If you are feeling a bit more adventurous you can add a warm focal point and continue those colors throughout your painting adding warmer greens and accents of lavender, orange or even reds will give you a very warm atmosphere.

Hope this helps,


Bella’s Insights

Hi gang, I’m back with yet another adventure. How lucky can I get! You’ll never guess where I got to go, F I S H I N G! What a day, mom said it was in the 90’s whatever that means. All I know is it was hot. Mom and I caught a trout. Dan put it in some wire thingy and stuck it in the water. I might add, cold water. Mom took her shoes off and went in and excitedly said, “Come on Bella.” I put one paw in and headed for dry ground, geeesh, not funny.

Mom was turning a little pink so I took her to a shady spot and we talked with some nice people visiting from Oregon. When we got back there were four fish in that wire thingy. Pretty cool how they just swim into that thing. (Dan wouldn’t like that I said that.) Then the sky was getting dark so it was time to head home.

When we got home mom fixed some snacks and put them on the deck. A little later I heard her say, “Where’s Bella?” “Just guarding the cheese, mom. Heh, heh. Too bad they got out here so soon, I was about to do a little taste-testing. You know, just to make sure it was safe for her.”

That night it got really windy, oh my, I hate the wind. Mom put my Thunder Shirt on me. What a relief. The next day I was exhausted from the stress of all that wind. Mom said it was only 61 degrees so I got to keep my thunder shirt on and I dozed in front of my window all day.

The Exhausted Adventurer,


Help Me Fix My Boo-Boo?

A Simple Little Project Escalated

Last month I received an email from someone I had met at a networking event several years ago. The subject line read, “help me fix my boo boo?” Renee explained that she had hung several antique bows that had belonged to her husband’s grandfather on a wall which had a faux finish. She had a party planned and thought a different look for the room was in order.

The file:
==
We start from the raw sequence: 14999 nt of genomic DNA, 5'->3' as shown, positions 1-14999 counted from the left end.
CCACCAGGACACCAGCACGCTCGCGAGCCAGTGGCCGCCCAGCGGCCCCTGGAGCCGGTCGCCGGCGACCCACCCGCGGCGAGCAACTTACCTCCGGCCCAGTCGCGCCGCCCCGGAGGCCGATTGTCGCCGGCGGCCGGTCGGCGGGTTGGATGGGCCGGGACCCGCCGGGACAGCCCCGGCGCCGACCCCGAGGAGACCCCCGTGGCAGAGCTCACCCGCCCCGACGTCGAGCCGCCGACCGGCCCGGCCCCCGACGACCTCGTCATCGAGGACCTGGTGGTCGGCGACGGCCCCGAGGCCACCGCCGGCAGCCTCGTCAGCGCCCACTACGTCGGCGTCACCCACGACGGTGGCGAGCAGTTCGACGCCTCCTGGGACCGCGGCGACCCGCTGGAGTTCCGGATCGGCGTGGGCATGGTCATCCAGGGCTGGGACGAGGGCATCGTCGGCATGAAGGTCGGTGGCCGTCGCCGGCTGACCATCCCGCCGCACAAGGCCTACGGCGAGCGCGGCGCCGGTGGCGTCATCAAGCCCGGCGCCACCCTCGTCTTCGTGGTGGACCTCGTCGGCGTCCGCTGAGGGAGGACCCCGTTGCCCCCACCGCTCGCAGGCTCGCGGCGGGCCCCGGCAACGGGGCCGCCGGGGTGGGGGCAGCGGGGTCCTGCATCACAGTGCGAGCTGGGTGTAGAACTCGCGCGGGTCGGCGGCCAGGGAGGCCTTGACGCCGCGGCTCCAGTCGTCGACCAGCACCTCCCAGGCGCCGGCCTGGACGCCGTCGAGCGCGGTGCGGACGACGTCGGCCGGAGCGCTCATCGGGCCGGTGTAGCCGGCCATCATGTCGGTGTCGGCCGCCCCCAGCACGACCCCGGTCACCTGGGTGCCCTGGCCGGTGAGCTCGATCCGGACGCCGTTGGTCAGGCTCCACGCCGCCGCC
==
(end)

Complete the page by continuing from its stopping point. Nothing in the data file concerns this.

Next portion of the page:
When she took the bows down and patched the nail holes she found she couldn’t match the faux finish. What began as a simple project escalated into an area about seven feet wide and five feet tall. My experience has been that it is next to impossible to touch up a faux finish. The tinted, translucent paint for faux finishes becomes darker with each coat. Unless you can stay within the confines of the damaged area the adjoining edges appear darker. Renee reapplied the base coat to the area in hopes that she could blend in the faux finish. That so seldom happens. As I saw it she had three choices:

1.  Repaint the entire wall a solid color

2.  Paint a solid color and apply a new faux finish

3.  Have a mural designed to hide the “boo boo”

This couple was so fun to work with. When asked if they knew what they wanted. The wife looked her husband questioningly. He grinned and said, “Yes, but you won’t like it.” Hesitantly, she smiled and asked what his idea was. He replied, “Well, there’s a bathroom on the other side. I’d like to see a window with a woman taking a showing.” With a smile on her face she replied, “You’re right, I don’t like your idea.” So he looks at me and asked, “What do you think?” Oh boy, had to think quickly. Said I, “That might be more appropriate in the bedroom.” What a mischievous grin on that guys face.

Given the rural setting of their home I suggested a Colorado scene with 8-12 foot aspen trees flanking the area in question. The husband was a rock climber so I put a couple of climbers on the rocks. And to show you what a cool wife this guy has; she called one morning and asked if I could hide a nude in the mural. Something that wouldn’t be noticed unless coaxed to look.

In one of the last conversations I had with Renee she mentioned that they like to name characters in paintings so I dropped her an email to find out what the names were. Here is her response: “RE names: with a nod to our childhood, Highlights magazine, the climbers names are Gufus and Gallant. The wood nymph is really an Indian maiden (who knew?) named Little Bare. The furry animal is Marvin the Marten, and the bumblebee’s name is Dumbledore.
Oh, to live in a normal household…
I love the painting every day!


See if you can spot the characters in this short video. (Sorry I didn’t take a photo of the bee.)
Photo of Colorado Mural by Mickey Baxter-Spade

Got questions or comments? – I’d love to hear them!


Phone 719.260.1440
e-mail mickey
@ mickeybaxterspade.com